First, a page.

Sut allaŋŋuqpat Iñuuniaġviptigni nunakun, siḷakun, taġiukun? What is changing in our environment: the land, the air, the ocean?

Those of us who live in the Arctic see firsthand the accelerating impact of climate change, which is altering our intimate connection to the natural world. According to the 2019 NOAA Arctic Report Card, the annually-averaged surface air temperature anomaly was recorded as +1.9 degrees C for October 2018-September 2019, which is the second highest value (after 2015-16) since 1900. Annually, average Arctic air temperatures for the past six years (2014-19) all exceeded prior records since 1900. What does this mean for Alaska Native people?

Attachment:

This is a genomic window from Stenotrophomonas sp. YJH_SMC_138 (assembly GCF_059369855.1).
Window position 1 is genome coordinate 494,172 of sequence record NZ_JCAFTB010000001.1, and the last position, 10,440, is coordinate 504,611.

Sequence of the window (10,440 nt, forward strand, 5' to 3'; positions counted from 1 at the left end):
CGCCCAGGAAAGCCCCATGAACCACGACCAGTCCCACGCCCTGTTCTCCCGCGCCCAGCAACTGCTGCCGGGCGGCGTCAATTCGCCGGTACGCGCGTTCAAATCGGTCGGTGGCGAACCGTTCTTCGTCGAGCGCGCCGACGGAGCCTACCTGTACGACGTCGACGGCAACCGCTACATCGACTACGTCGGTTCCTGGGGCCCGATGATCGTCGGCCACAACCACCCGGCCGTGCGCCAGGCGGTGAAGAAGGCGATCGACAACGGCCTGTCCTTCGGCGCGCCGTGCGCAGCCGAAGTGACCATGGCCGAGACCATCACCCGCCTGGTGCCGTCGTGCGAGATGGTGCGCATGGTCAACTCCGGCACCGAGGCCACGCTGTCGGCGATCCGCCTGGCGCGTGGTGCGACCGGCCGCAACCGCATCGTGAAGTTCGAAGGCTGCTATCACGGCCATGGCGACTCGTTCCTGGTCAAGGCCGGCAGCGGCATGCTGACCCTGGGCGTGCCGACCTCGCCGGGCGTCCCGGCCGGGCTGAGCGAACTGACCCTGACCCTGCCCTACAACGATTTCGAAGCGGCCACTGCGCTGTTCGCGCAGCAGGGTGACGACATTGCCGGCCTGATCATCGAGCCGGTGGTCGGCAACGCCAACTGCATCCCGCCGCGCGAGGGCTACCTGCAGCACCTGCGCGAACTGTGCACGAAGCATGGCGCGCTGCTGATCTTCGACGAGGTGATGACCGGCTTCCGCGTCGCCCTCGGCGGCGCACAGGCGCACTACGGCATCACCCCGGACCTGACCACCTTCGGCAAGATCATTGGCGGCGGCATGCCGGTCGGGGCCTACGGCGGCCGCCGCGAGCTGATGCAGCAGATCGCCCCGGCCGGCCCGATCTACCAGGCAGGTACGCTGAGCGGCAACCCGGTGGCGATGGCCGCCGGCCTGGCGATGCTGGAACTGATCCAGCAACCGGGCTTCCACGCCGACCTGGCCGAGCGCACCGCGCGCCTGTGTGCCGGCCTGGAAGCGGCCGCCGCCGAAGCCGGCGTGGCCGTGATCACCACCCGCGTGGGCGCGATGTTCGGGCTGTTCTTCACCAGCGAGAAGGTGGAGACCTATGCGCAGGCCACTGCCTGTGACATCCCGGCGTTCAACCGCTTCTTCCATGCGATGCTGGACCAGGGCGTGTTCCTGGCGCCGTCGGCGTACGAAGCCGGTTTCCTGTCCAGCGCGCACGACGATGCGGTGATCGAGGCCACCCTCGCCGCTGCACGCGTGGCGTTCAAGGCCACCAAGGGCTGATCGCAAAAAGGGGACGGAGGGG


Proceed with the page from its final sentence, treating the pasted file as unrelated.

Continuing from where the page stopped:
Uqaġniaqtugut qavsit iñuit iñuuniaġnikun. We will talk about how the people’s way of life will be impacted.

A warming Arctic means that traditional foods are lessening and it is becoming more hazardous to hunt and fish. In a cultural sense, we must reevaluate how to manifest our Iñupiaq identities as our lands and foods that we rely upon, physically and spiritually, are altering or diminishing. Additionally, thawing permafrost, decreasing Arctic sea ice extent, and more frequent storm surges threaten homes, schools, airports, and utilities. Arctic Indigenous communities are the first to experience the permanent loss of their homelands induced by climate change, despite how they have contributed least to climate change.

Iḷisaqtuŋa alaŋŋuġniŋagun nunam. I study climate change.

Relatives preparing to return to Shishmaref by boat after seal hunting